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Who was Jane Addams?

Well, for one thing she was the first American woman to win the Nobel prize.

She was a feminist and a pioneer and innovator in the field of social work (before the field actually existed as social work.)

Jane was born in 1860 to a prosperous and politically active miller who served as an officer in the Civil War. She was the last of nine children. She was born with a congenital spinal defect that limited her physical activity as a child, and even though it was corrected by surgery, she was never physically strong.

In 1881, at age 21, Jane grduated from Rockford Female Seminary. She then spent 6 years studying medicine, but was finally forced to give up the plan of practicing as a doctor because of her poor health and intermittent hospital visits. While trying to regain her health, she studied in Europe, and spent several years trying to decide what she wanted to do next At 27, while traveling in Europe with her friend Ellen Starr, Jane visited a settlement house called Toynbee House in the East End of London, which was set up to provide assistance, work training, and education for London’s poor. Jane thought that a similar establishment could and should be established in the working districts of Chicago.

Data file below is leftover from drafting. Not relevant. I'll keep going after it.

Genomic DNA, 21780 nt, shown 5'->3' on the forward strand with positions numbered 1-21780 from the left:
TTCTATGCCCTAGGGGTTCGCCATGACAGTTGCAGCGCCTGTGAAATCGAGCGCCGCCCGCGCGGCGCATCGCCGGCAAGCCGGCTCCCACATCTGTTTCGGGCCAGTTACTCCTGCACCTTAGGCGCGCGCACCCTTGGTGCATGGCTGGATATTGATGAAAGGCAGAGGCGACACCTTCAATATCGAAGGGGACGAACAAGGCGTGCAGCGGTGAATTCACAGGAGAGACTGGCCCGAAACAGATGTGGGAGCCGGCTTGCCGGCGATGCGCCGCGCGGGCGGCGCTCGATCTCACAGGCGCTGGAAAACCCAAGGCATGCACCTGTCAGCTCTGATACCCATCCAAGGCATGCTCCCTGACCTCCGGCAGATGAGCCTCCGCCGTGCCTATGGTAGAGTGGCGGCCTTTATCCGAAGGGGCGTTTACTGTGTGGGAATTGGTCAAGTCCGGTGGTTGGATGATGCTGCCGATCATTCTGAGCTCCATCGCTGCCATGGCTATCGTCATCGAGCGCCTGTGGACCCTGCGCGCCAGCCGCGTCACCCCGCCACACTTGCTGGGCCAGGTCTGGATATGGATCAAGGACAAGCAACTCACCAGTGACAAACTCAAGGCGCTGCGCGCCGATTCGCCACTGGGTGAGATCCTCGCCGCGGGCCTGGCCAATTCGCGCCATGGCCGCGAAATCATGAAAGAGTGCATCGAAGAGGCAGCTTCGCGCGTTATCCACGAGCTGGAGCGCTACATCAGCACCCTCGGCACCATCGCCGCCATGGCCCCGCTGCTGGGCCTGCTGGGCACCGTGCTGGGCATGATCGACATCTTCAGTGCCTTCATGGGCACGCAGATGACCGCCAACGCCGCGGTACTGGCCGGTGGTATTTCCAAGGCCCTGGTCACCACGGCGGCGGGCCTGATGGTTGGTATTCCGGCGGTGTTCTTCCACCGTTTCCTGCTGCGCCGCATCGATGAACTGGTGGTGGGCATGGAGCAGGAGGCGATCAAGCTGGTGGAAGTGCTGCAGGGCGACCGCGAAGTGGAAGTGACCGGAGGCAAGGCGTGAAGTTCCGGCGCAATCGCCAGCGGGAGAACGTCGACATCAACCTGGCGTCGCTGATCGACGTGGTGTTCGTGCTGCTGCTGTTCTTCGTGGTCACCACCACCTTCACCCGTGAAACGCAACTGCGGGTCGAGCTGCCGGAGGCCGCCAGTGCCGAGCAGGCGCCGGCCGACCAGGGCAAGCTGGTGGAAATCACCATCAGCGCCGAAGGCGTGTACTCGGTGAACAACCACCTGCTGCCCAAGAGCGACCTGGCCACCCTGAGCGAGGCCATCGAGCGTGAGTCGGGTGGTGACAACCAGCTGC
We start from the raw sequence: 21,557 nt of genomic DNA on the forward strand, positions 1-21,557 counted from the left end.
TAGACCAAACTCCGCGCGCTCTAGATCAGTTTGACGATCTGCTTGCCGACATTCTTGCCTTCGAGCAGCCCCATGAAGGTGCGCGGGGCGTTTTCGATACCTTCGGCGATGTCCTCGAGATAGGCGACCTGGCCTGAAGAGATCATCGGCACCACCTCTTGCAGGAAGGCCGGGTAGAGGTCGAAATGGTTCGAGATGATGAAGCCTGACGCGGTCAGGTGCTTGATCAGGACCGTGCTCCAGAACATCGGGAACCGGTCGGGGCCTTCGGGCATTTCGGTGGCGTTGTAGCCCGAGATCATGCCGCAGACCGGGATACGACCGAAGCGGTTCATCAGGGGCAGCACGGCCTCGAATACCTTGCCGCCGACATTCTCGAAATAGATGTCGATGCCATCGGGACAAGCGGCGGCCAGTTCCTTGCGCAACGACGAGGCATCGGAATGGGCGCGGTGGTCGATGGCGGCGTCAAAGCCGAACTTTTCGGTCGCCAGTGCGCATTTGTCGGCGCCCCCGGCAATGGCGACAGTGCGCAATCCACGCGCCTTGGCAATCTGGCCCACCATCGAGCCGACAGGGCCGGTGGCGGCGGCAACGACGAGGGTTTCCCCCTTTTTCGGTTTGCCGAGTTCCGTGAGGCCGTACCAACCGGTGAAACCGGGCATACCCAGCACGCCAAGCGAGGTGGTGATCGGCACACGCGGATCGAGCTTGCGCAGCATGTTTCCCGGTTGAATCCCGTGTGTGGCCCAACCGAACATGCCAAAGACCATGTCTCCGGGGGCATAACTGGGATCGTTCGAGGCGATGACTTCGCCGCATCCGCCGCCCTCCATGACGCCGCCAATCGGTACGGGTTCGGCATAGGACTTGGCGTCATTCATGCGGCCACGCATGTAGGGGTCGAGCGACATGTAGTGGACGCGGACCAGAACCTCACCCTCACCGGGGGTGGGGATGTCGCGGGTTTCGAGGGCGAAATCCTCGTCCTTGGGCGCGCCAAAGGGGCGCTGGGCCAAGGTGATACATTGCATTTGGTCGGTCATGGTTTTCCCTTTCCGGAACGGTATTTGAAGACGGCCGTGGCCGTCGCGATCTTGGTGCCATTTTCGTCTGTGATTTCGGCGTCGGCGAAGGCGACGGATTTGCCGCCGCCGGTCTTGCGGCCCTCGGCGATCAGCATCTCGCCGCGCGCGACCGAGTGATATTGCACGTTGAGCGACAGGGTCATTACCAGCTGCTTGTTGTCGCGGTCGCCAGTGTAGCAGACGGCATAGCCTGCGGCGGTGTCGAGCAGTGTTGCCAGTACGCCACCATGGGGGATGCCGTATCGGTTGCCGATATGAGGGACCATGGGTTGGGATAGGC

In 1889, Jane Addams and Ellen Starr leased a large house in Chicago, moved in, and opened Hull House, one of the first settlement houses in America. They provided a night school for workers, nursed the sick, listened to the troubled, gave shelter to the homeless, and much more. There was a library, a music club, a book bindery, a swimming pool, even an art gallery.

They even brought women in from off the street, shocking society by finding value in those who were “no better than they should be.” The house was a beacon of hope in a harsh world.

But that is not all that Jane Addams did. She was a strong influence on the Chicago School of Sociology, and through her writing and her lectures she helped define the methodoloy of the new field of social work. She worked hard for social reform, such as an end to child labor and a recognition of the rights of women. She was adamantly opposed to war, and helped organize the Women’s Peace Party and the International Women’s Congress in an effort to avert World War I. This caused her to be expelled from the Daughters of the American Revolution.

Addams worked tirelessly for social justice, peace, and human rights until she sustained a heart attack in 1926, from which she never completely recovered. She was in and out of hospitals, and was hospitalized in Baltimore on December 10, 1931, when she became the first American female to be awarded the Nobel Peace Prize in Oslo,Sweden. Ironically, it was not her heart that killed her, but cancer. She died in 1935, but she left behind a legacy of service that should not be forgotten.